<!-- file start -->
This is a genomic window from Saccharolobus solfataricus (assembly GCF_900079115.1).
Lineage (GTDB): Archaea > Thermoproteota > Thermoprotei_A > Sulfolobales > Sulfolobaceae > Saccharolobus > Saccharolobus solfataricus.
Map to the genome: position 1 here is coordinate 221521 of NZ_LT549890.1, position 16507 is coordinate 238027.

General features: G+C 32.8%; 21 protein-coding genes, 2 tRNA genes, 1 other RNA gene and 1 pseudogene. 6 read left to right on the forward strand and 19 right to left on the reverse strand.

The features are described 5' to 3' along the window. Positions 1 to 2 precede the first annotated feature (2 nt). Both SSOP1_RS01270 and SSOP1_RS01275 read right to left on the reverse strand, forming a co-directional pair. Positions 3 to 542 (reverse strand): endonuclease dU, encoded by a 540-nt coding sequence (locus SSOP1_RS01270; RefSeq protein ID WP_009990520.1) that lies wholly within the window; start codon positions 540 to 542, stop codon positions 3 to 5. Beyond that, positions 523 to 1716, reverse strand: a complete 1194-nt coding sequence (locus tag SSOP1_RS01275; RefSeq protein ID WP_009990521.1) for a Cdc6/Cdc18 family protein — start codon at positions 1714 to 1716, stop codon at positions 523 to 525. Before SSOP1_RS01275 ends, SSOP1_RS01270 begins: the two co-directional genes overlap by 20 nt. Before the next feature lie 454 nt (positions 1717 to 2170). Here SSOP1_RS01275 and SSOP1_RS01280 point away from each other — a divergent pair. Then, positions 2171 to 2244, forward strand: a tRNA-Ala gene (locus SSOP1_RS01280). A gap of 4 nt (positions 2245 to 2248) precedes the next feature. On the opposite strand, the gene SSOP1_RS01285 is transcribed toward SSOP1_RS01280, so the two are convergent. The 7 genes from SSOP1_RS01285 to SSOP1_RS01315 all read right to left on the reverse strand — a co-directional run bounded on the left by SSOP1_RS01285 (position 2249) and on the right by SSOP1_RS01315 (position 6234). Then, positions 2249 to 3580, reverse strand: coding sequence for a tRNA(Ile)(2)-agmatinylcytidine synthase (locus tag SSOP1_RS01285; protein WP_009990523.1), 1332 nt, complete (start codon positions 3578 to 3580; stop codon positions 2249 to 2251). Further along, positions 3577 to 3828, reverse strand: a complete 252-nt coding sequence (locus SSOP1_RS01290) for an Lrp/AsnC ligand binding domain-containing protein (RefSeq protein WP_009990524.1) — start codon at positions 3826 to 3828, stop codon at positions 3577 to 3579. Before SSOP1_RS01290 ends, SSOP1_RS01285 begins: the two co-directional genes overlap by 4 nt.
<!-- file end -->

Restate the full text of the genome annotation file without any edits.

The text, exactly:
This is a genomic window from Saccharolobus solfataricus (assembly GCF_900079115.1).
Lineage (GTDB): Archaea > Thermoproteota > Thermoprotei_A > Sulfolobales > Sulfolobaceae > Saccharolobus > Saccharolobus solfataricus.
Map to the genome: position 1 here is coordinate 221521 of NZ_LT549890.1, position 16507 is coordinate 238027.

General features: G+C 32.8%; 21 protein-coding genes, 2 tRNA genes, 1 other RNA gene and 1 pseudogene. 6 read left to right on the forward strand and 19 right to left on the reverse strand.

The features are described 5' to 3' along the window. Positions 1 to 2 precede the first annotated feature (2 nt). Both SSOP1_RS01270 and SSOP1_RS01275 read right to left on the reverse strand, forming a co-directional pair. Positions 3 to 542 (reverse strand): endonuclease dU, encoded by a 540-nt coding sequence (locus SSOP1_RS01270; RefSeq protein ID WP_009990520.1) that lies wholly within the window; start codon positions 540 to 542, stop codon positions 3 to 5. Beyond that, positions 523 to 1716, reverse strand: a complete 1194-nt coding sequence (locus tag SSOP1_RS01275; RefSeq protein ID WP_009990521.1) for a Cdc6/Cdc18 family protein — start codon at positions 1714 to 1716, stop codon at positions 523 to 525. Before SSOP1_RS01275 ends, SSOP1_RS01270 begins: the two co-directional genes overlap by 20 nt. Before the next feature lie 454 nt (positions 1717 to 2170). Here SSOP1_RS01275 and SSOP1_RS01280 point away from each other — a divergent pair. Then, positions 2171 to 2244, forward strand: a tRNA-Ala gene (locus SSOP1_RS01280). A gap of 4 nt (positions 2245 to 2248) precedes the next feature. On the opposite strand, the gene SSOP1_RS01285 is transcribed toward SSOP1_RS01280, so the two are convergent. The 7 genes from SSOP1_RS01285 to SSOP1_RS01315 all read right to left on the reverse strand — a co-directional run bounded on the left by SSOP1_RS01285 (position 2249) and on the right by SSOP1_RS01315 (position 6234). Then, positions 2249 to 3580, reverse strand: coding sequence for a tRNA(Ile)(2)-agmatinylcytidine synthase (locus tag SSOP1_RS01285; protein WP_009990523.1), 1332 nt, complete (start codon positions 3578 to 3580; stop codon positions 2249 to 2251). Further along, positions 3577 to 3828, reverse strand: a complete 252-nt coding sequence (locus SSOP1_RS01290) for an Lrp/AsnC ligand binding domain-containing protein (RefSeq protein WP_009990524.1) — start codon at positions 3826 to 3828, stop codon at positions 3577 to 3579. Before SSOP1_RS01290 ends, SSOP1_RS01285 begins: the two co-directional genes overlap by 4 nt.